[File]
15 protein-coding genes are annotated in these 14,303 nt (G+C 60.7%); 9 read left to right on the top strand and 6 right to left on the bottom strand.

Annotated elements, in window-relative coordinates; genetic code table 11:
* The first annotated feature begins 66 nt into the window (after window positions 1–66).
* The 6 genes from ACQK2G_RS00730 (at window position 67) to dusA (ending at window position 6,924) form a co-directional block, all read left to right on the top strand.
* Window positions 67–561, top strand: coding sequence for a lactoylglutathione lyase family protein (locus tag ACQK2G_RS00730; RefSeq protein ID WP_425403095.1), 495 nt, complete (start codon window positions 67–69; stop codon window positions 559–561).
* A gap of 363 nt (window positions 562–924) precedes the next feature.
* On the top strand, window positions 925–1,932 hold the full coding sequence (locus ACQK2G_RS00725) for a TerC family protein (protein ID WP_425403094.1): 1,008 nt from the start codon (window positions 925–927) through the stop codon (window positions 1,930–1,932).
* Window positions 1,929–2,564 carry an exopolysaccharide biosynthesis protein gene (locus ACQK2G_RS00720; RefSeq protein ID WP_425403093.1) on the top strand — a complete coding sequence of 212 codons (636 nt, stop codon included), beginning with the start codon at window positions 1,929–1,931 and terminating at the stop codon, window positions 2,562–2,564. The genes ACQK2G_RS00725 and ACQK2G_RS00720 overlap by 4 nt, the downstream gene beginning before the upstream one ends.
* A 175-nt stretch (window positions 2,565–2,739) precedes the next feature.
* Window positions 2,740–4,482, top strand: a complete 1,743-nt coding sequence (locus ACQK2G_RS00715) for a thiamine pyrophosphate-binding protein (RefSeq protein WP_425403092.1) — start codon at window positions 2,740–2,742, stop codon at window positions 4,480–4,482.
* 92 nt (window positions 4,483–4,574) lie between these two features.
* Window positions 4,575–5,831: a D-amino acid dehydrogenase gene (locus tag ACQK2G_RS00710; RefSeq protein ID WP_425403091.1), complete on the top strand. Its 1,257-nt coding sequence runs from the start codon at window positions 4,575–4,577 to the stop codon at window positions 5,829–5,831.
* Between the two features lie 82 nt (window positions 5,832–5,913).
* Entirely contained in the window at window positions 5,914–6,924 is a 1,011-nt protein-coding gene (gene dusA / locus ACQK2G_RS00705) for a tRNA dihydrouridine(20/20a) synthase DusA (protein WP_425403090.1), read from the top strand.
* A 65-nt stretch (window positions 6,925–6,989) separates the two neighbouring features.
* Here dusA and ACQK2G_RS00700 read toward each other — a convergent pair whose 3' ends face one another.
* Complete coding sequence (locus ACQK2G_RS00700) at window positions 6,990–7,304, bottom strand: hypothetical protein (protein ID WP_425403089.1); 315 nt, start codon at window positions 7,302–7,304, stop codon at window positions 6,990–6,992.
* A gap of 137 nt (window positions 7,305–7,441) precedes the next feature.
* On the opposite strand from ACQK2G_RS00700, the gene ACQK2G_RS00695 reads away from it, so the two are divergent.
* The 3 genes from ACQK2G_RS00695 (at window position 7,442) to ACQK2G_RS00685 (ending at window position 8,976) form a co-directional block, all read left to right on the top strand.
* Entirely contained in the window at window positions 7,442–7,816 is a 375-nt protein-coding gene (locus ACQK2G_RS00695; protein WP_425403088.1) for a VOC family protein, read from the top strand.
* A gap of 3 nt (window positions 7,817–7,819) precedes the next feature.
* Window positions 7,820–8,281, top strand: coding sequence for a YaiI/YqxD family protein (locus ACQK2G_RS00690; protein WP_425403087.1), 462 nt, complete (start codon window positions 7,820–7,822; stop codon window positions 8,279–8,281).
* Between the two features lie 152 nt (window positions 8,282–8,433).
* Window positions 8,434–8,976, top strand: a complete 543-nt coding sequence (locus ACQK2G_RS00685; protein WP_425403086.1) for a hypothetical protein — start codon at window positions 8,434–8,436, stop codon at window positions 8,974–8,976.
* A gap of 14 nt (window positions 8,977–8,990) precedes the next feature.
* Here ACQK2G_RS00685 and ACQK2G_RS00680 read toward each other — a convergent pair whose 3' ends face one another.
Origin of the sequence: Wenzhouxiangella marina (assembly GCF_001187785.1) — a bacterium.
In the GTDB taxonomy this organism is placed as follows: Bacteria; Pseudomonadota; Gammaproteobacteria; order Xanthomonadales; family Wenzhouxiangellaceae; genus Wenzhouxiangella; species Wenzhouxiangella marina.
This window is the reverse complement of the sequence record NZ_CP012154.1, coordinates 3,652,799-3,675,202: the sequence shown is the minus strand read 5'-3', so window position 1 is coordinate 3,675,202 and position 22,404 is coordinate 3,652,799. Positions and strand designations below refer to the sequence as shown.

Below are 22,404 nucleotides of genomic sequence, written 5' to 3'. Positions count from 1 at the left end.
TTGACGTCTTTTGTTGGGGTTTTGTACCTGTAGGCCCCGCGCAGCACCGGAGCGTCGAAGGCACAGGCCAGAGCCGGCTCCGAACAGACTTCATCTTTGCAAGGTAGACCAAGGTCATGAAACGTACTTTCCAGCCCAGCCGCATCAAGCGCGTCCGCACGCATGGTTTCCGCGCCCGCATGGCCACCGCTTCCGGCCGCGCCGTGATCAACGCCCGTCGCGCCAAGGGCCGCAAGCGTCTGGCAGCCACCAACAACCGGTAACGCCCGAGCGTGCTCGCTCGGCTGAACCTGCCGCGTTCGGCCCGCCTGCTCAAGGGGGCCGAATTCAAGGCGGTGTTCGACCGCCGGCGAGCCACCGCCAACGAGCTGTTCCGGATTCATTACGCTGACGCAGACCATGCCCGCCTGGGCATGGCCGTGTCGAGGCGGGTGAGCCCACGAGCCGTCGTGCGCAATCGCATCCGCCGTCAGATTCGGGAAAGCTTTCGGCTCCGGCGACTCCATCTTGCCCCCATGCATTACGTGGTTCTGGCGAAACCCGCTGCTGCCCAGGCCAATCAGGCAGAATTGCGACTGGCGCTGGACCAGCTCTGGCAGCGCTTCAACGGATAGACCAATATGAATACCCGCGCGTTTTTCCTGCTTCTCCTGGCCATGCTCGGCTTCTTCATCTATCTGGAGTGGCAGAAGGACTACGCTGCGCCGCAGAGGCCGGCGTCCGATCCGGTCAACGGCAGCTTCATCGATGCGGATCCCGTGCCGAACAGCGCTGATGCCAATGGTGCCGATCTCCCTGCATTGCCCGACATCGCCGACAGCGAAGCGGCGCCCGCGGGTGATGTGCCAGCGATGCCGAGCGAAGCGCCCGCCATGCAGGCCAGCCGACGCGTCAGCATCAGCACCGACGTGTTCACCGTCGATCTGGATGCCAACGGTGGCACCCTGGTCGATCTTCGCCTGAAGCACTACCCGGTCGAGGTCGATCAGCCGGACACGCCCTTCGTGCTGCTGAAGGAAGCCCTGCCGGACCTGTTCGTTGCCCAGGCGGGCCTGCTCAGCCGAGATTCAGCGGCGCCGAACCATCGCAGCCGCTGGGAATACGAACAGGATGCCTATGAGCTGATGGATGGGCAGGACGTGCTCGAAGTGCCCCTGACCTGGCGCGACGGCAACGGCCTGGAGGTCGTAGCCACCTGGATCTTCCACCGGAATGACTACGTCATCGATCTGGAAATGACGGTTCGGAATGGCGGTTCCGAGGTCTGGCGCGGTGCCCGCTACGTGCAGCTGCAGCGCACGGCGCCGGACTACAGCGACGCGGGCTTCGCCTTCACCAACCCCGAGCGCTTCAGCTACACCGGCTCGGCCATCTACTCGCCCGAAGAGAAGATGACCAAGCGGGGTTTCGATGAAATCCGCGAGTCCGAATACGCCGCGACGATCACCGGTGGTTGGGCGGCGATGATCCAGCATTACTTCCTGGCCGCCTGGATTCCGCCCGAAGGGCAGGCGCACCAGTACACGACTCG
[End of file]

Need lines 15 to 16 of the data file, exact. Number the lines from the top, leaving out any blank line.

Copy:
* A 65-nt stretch (window positions 6,925–6,989) separates the two neighbouring features.
* Here dusA and ACQK2G_RS00700 read toward each other — a convergent pair whose 3' ends face one another.